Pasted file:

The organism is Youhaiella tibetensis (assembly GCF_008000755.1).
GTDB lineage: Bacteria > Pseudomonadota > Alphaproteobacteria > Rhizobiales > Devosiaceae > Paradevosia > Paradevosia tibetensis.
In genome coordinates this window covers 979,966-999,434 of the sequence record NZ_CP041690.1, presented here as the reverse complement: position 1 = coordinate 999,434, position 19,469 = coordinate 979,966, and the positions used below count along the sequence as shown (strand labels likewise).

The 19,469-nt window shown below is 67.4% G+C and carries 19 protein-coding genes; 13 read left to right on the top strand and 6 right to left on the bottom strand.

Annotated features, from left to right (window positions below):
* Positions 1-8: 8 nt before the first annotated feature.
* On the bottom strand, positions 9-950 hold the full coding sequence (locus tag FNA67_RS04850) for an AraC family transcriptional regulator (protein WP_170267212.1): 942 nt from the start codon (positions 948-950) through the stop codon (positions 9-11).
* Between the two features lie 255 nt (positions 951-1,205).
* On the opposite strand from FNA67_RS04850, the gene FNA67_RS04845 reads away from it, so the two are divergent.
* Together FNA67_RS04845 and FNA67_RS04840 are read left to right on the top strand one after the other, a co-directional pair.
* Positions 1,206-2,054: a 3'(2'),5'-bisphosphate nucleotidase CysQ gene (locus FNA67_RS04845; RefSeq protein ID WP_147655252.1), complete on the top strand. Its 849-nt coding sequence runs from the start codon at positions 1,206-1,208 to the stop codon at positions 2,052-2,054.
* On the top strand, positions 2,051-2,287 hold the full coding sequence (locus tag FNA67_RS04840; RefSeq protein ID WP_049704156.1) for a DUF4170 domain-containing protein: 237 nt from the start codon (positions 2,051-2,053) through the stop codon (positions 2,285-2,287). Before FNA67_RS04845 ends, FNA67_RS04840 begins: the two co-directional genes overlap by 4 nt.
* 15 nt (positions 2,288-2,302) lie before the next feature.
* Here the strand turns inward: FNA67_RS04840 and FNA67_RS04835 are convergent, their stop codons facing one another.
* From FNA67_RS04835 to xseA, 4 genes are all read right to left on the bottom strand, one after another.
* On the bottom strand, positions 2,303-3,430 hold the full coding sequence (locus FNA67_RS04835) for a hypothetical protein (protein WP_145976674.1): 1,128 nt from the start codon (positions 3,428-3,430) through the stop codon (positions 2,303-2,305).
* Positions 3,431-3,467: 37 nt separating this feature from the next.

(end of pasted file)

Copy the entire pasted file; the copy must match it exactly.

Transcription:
The organism is Youhaiella tibetensis (assembly GCF_008000755.1).
GTDB lineage: Bacteria > Pseudomonadota > Alphaproteobacteria > Rhizobiales > Devosiaceae > Paradevosia > Paradevosia tibetensis.
In genome coordinates this window covers 979,966-999,434 of the sequence record NZ_CP041690.1, presented here as the reverse complement: position 1 = coordinate 999,434, position 19,469 = coordinate 979,966, and the positions used below count along the sequence as shown (strand labels likewise).

The 19,469-nt window shown below is 67.4% G+C and carries 19 protein-coding genes; 13 read left to right on the top strand and 6 right to left on the bottom strand.

Annotated features, from left to right (window positions below):
* Positions 1-8: 8 nt before the first annotated feature.
* On the bottom strand, positions 9-950 hold the full coding sequence (locus tag FNA67_RS04850) for an AraC family transcriptional regulator (protein WP_170267212.1): 942 nt from the start codon (positions 948-950) through the stop codon (positions 9-11).
* Between the two features lie 255 nt (positions 951-1,205).
* On the opposite strand from FNA67_RS04850, the gene FNA67_RS04845 reads away from it, so the two are divergent.
* Together FNA67_RS04845 and FNA67_RS04840 are read left to right on the top strand one after the other, a co-directional pair.
* Positions 1,206-2,054: a 3'(2'),5'-bisphosphate nucleotidase CysQ gene (locus FNA67_RS04845; RefSeq protein ID WP_147655252.1), complete on the top strand. Its 849-nt coding sequence runs from the start codon at positions 1,206-1,208 to the stop codon at positions 2,052-2,054.
* On the top strand, positions 2,051-2,287 hold the full coding sequence (locus tag FNA67_RS04840; RefSeq protein ID WP_049704156.1) for a DUF4170 domain-containing protein: 237 nt from the start codon (positions 2,051-2,053) through the stop codon (positions 2,285-2,287). Before FNA67_RS04845 ends, FNA67_RS04840 begins: the two co-directional genes overlap by 4 nt.
* 15 nt (positions 2,288-2,302) lie before the next feature.
* Here the strand turns inward: FNA67_RS04840 and FNA67_RS04835 are convergent, their stop codons facing one another.
* From FNA67_RS04835 to xseA, 4 genes are all read right to left on the bottom strand, one after another.
* On the bottom strand, positions 2,303-3,430 hold the full coding sequence (locus FNA67_RS04835) for a hypothetical protein (protein WP_145976674.1): 1,128 nt from the start codon (positions 3,428-3,430) through the stop codon (positions 2,303-2,305).
* Positions 3,431-3,467: 37 nt separating this feature from the next.